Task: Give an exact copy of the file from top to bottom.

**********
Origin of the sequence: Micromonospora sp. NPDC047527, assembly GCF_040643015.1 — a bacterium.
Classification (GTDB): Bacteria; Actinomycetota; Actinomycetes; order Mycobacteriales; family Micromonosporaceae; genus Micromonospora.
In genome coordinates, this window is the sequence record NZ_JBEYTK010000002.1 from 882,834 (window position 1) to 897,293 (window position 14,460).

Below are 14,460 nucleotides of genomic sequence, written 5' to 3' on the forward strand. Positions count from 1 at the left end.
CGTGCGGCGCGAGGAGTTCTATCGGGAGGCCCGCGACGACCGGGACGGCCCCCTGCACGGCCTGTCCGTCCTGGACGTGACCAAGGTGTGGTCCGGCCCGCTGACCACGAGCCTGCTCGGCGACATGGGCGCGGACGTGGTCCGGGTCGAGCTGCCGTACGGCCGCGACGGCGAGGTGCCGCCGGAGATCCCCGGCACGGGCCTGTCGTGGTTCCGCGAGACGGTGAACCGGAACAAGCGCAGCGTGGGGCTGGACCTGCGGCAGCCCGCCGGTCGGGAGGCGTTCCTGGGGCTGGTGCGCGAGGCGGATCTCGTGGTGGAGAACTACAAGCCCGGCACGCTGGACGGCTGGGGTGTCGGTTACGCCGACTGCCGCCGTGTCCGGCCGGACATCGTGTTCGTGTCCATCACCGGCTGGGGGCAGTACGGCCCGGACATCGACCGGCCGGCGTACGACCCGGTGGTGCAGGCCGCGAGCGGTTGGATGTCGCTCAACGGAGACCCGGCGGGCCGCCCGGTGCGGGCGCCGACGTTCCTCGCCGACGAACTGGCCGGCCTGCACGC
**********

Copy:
Origin of the sequence: Micromonospora sp. NPDC047527, assembly GCF_040643015.1 — a bacterium.
Classification (GTDB): Bacteria; Actinomycetota; Actinomycetes; order Mycobacteriales; family Micromonosporaceae; genus Micromonospora.
In genome coordinates, this window is the sequence record NZ_JBEYTK010000002.1 from 882,834 (window position 1) to 897,293 (window position 14,460).

Below are 14,460 nucleotides of genomic sequence, written 5' to 3' on the forward strand. Positions count from 1 at the left end.
CGTGCGGCGCGAGGAGTTCTATCGGGAGGCCCGCGACGACCGGGACGGCCCCCTGCACGGCCTGTCCGTCCTGGACGTGACCAAGGTGTGGTCCGGCCCGCTGACCACGAGCCTGCTCGGCGACATGGGCGCGGACGTGGTCCGGGTCGAGCTGCCGTACGGCCGCGACGGCGAGGTGCCGCCGGAGATCCCCGGCACGGGCCTGTCGTGGTTCCGCGAGACGGTGAACCGGAACAAGCGCAGCGTGGGGCTGGACCTGCGGCAGCCCGCCGGTCGGGAGGCGTTCCTGGGGCTGGTGCGCGAGGCGGATCTCGTGGTGGAGAACTACAAGCCCGGCACGCTGGACGGCTGGGGTGTCGGTTACGCCGACTGCCGCCGTGTCCGGCCGGACATCGTGTTCGTGTCCATCACCGGCTGGGGGCAGTACGGCCCGGACATCGACCGGCCGGCGTACGACCCGGTGGTGCAGGCCGCGAGCGGTTGGATGTCGCTCAACGGAGACCCGGCGGGCCGCCCGGTGCGGGCGCCGACGTTCCTCGCCGACGAACTGGCCGGCCTGCACGC